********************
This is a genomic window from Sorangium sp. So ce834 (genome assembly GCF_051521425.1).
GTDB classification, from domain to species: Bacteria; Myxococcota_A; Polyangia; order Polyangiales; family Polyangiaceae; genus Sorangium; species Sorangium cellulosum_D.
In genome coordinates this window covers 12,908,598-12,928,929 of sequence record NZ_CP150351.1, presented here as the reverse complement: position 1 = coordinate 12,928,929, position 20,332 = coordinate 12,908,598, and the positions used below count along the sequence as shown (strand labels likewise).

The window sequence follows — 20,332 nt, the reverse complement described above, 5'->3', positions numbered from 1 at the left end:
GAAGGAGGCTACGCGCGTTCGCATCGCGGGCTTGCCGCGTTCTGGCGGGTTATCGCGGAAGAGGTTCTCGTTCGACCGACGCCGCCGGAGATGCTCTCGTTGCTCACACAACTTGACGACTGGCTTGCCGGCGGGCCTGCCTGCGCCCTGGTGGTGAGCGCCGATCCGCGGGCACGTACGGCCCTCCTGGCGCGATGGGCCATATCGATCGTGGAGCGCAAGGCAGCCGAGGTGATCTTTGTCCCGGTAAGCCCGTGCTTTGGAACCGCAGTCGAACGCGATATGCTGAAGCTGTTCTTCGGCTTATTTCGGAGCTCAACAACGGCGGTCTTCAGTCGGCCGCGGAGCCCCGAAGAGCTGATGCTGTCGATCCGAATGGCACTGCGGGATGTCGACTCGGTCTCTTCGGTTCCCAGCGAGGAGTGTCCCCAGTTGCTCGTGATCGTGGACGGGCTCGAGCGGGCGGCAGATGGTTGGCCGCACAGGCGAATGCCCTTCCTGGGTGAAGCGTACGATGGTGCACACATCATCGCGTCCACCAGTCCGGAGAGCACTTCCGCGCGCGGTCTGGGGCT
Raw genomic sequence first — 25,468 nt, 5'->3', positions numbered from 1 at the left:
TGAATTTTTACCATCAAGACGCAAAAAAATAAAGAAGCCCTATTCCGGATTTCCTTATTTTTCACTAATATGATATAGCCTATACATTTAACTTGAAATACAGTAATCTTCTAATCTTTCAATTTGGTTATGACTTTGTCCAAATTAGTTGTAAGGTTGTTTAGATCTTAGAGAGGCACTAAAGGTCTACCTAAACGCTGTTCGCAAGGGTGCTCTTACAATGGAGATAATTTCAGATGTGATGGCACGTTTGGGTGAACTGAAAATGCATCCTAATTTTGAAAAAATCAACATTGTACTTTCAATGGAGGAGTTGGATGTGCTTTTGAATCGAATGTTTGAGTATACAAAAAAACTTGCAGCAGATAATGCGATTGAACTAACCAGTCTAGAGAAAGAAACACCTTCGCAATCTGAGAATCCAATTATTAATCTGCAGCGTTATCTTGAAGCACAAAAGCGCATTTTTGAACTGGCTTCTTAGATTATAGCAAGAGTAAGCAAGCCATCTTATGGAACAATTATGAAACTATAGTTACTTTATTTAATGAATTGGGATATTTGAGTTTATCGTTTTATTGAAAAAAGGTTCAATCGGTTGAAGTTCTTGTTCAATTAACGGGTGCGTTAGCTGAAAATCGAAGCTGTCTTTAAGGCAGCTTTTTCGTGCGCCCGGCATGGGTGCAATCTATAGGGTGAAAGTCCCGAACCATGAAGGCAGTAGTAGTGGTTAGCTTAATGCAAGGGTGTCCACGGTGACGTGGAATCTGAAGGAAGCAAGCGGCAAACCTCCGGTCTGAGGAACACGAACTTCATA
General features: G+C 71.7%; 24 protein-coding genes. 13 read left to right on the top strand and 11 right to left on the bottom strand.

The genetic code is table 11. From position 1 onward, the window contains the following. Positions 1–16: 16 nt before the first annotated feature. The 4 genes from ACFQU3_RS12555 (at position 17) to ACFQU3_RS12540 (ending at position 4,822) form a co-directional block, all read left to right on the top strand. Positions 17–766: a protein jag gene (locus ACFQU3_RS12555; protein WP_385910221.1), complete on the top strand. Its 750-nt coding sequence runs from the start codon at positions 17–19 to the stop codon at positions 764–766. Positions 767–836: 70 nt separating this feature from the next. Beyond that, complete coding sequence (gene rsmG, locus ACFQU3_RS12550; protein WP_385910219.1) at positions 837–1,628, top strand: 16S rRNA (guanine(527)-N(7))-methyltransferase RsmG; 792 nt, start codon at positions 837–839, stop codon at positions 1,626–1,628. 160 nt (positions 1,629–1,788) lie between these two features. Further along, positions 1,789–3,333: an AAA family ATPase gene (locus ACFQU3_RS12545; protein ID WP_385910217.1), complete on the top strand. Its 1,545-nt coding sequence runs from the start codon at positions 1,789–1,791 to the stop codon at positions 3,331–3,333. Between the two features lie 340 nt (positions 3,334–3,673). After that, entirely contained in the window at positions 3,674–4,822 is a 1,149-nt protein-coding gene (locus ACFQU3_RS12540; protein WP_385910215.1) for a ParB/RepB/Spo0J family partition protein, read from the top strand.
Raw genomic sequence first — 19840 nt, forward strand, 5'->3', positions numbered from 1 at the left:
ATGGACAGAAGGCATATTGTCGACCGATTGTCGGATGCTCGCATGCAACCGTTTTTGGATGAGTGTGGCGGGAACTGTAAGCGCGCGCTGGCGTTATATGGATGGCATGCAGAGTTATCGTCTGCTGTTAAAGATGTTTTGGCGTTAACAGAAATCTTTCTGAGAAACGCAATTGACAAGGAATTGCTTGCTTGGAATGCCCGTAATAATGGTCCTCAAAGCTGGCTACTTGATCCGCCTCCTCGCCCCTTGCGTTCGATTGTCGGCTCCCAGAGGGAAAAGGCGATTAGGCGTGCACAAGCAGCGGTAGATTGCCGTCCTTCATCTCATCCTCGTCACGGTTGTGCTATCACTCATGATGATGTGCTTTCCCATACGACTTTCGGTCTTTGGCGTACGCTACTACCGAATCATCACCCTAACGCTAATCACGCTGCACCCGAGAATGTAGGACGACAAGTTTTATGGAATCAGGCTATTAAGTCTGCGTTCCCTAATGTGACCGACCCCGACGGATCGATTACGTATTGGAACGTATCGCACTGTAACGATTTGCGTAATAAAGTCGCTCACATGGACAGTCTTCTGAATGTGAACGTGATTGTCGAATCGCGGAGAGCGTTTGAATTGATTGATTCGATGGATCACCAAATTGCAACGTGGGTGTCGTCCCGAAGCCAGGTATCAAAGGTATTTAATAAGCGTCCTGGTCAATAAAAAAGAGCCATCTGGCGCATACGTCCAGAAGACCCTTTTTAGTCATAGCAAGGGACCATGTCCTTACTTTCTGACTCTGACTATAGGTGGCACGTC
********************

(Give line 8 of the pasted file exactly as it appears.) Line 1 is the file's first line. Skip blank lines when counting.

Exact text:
General features: G+C 71.7%; 24 protein-coding genes. 13 read left to right on the top strand and 11 right to left on the bottom strand.